The Chevron Ecuador lawsuit and Correa’s libel suit discussed by Theodore J. Boutrous, Jr. in Forbes.
The scandal that engulfed Ecuadorian President Rafael Correa’s $42 million criminal libel judgment against the newspaper El Universo (and the three-year prison sentences for its editors and directors) provides powerful new evidence why courts around the world should reject efforts by U.S. plaintiffs’ lawyers to enforce a fraudulent $18.2 billion Ecuadorian judgment against Chevron. While the two cases involve different types of legal claims, they are products of the same corrupt judiciary and trials marred by remarkably similar violations of the rule of law.
As detailed in a Washington Post editorial, the handling of the case was “alas, worthy of a banana republic. After four changes of judge, a ‘temporary’ magistrate took over the case, held one hearing, and—33 hours after his appointment—issued the 156-page ruling. A subsequent independent investigation determined that he did not write it, and that the author was probably Mr. Correa’s attorney.”
Recently, a judge previously assigned to the case provided further details corroborating that the President’s attorney wrote the judgment against the paper. She also revealed that she had been offered a bribe by Mr. Correa’s attorney to rule in his favor (which she refused). After going public, she immediately fled the country fearing for her safety.
Last week, Nobel laureate Mario Vargas Llosa wrote that these developments show, “how unreliable the Ecuadorian courts are in matters of justice due to their feudal ties to political power.”
In the face of that condemnation and mounting international outrage, Mr. Correa issued “pardons” in the case – but Mr. Correa already got what he wanted out of the El Universo affair. He sent a clear message to the press and everyone else that he controls the courts, and can use them as a weapon whenever and however he wants, including to punish and chill free speech by his critics. It is ironic that, in pursuing a lawsuit he brought to attack a newspaper for calling him a “dictator,” Mr. Correa demolished two key pillars of a democracy: a free press and an independent judiciary.
Meanwhile, American plaintiffs’ lawyers are pursuing fraudulent environmental claims against Chevron in Ecuador. The parallels to the El Universo and Chevron cases are striking.
Court rulings and documents establish that the Chevron case, like El Universo’s, features direct interference by President Correa, a judicial bribery scheme, superhuman judicial speed reading, a judgment ghostwritten by the plaintiffs’ lawyers, bogus criminal charges, irregular selection of temporary judges, and an offer to eliminate part of the judgment in exchange for a coerced “apology.” In both the El Universo and Chevron cases, international bodies have ordered Ecuador to prevent enforcement of these improper judgments.
Seven U.S. federal courts have found that the record shows fraud tainting the Ecuadorian proceedings against Chevron. One court said evidence of “inappropriate, unethical and perhaps illegal conduct” by the Ecuadorian plaintiffs’ representatives has sent “shockwaves through the [United States’] legal communities.” Another judge remarked, “what has blatantly occurred in this matter would in fact be considered fraud by any court.”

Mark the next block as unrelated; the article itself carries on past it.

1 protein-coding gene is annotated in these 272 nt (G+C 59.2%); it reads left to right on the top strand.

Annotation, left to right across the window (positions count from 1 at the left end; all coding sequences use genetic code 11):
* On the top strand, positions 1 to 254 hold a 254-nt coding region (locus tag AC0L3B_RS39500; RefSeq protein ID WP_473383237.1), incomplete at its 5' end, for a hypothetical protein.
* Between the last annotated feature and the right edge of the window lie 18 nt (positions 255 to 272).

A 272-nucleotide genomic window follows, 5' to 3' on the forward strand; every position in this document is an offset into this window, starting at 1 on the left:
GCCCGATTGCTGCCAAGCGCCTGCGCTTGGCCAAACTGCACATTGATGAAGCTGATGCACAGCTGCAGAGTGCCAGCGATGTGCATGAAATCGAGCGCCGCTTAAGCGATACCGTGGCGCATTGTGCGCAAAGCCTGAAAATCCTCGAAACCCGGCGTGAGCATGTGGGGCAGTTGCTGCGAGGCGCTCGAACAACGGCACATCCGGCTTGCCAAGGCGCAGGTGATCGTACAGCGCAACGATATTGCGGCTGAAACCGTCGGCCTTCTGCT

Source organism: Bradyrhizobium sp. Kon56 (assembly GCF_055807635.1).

These courts were reacting to videotaped evidence obtained through discovery showing that the plaintiffs’ representatives ghostwrote the report of a purportedly “independent” court expert to support their baseless claims for billions of dollars, and evidence of secret payments made to the expert. When details of this scheme emerged, the plaintiffs’ attorneys admitted in internal emails that they could all “go to jail.”
Chevron’s case is now pending before the same Ecuador court that affirmed the judgment against El Universo. Anticipating that the fix is in and they will win, the plaintiffs’ lawyers already are threatening to bring multiple foreign actions to enforce their fraudulent judgment against Chevron, which has no assets in Ecuador. But courts that respect the rule of law should refuse to enforce a judgment procured by fraud in a judicial system lacking due process and impartial judges.
The Chevron case exemplifies a disturbing phenomenon: U.S.-based plaintiffs’ lawyers colluding with corrupt foreign courts to fabricate whopping civil judgments against American companies, and then using the bogus judgments to try to coerce a big settlement. Federal courts in Florida recently refused to enforce a $97 million Nicaraguan judgment against Dole Food and other U.S. companies.
The lawyers suing Chevron are well aware that the Ecuador judiciary is plagued by corruption, as the U.S. State Department and multiple international organizations have recognized. Indeed, the Ecuadorians’ lead U.S. lawyer is caught on tape declaring all the Ecuadorian judges are “corrupt! It’s – it’s their birthright to be corrupt” and admitting that he and his team engaged in “dirty” tactics, which they “would never do . . . in the United States.”
The lessons of the El Universo debacle should help thwart the fraud underway against Chevron and bolster its ongoing international arbitration with the Republic of Ecuador over the case. Hopefully, it will also curb the appetite of U.S. plaintiffs’ lawyers seeking to exploit corrupt and politicized foreign courts for their own personal gain.